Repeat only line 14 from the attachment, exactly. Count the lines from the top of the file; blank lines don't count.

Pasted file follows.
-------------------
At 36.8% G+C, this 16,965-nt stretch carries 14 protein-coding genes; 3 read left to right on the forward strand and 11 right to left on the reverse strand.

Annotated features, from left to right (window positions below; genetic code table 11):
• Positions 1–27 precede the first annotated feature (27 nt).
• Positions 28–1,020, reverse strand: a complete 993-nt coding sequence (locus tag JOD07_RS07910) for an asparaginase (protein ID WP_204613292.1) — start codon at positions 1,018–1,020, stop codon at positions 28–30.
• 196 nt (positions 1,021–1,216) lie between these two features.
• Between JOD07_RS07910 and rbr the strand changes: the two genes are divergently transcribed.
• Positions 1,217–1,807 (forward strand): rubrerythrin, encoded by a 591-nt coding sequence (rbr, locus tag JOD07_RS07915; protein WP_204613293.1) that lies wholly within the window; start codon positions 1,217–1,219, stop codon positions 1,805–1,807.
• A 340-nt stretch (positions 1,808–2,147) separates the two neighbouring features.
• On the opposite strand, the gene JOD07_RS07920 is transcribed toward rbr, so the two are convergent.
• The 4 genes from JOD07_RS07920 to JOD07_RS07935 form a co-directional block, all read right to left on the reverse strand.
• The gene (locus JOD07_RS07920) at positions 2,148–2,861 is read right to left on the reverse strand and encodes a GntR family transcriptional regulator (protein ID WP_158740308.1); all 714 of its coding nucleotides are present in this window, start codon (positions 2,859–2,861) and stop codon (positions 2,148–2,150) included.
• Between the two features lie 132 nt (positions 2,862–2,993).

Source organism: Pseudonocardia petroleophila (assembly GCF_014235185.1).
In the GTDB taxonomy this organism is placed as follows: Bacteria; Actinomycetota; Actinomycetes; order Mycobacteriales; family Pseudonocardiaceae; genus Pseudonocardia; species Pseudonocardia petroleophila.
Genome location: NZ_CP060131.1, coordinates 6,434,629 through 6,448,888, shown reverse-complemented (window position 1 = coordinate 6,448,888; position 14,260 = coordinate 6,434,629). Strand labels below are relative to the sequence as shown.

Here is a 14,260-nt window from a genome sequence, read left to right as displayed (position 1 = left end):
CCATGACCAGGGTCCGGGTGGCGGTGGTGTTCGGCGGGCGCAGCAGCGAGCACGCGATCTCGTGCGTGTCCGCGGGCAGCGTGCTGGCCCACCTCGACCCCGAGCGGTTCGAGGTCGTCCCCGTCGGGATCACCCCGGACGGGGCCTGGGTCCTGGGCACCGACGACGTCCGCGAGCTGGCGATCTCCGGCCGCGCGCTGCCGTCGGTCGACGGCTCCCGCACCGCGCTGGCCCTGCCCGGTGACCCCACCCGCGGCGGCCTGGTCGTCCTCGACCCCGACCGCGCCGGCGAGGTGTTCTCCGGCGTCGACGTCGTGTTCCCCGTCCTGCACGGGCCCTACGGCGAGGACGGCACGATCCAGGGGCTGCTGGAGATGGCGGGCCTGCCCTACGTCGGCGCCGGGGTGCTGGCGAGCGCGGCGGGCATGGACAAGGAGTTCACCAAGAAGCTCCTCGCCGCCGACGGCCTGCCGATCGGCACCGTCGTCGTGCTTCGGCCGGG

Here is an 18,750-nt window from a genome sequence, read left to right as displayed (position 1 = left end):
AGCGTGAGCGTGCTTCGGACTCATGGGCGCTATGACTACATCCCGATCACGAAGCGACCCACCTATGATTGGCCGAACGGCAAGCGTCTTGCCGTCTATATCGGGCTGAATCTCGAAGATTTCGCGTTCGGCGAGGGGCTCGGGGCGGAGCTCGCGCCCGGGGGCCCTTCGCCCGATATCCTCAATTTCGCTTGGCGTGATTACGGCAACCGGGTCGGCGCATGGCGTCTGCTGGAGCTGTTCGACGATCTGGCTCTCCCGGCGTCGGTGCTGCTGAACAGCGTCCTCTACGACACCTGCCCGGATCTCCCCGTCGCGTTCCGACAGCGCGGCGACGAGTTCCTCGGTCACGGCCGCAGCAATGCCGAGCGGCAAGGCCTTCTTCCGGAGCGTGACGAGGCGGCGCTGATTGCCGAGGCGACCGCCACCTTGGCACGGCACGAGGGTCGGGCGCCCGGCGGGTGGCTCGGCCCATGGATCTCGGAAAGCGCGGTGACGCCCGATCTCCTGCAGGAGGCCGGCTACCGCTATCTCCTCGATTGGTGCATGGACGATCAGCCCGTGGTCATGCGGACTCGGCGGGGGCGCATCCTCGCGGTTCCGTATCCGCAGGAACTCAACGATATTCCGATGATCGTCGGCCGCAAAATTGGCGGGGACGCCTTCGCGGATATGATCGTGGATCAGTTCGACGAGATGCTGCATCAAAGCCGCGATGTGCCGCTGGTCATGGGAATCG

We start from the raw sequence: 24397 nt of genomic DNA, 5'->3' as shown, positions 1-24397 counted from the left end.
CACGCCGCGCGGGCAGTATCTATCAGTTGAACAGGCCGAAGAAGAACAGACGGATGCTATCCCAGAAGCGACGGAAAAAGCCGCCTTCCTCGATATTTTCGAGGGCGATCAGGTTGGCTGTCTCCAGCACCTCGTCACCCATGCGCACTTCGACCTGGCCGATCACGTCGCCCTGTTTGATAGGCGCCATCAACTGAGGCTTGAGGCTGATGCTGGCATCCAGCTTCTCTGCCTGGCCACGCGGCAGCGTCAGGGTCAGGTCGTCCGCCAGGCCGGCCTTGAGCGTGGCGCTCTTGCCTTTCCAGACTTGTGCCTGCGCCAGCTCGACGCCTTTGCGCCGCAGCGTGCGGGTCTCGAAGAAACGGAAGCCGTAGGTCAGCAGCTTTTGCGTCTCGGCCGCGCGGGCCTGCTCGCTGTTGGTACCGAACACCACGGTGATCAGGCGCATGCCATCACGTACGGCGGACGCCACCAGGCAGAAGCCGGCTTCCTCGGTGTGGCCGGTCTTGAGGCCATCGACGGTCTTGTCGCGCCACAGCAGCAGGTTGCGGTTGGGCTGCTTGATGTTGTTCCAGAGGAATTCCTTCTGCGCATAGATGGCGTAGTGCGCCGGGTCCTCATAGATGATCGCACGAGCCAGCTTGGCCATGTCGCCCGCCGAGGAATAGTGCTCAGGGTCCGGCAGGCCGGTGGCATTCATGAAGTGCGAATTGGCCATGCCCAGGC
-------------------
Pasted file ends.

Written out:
In the GTDB taxonomy this organism is placed as follows: Bacteria; Actinomycetota; Actinomycetes; order Mycobacteriales; family Pseudonocardiaceae; genus Pseudonocardia; species Pseudonocardia petroleophila.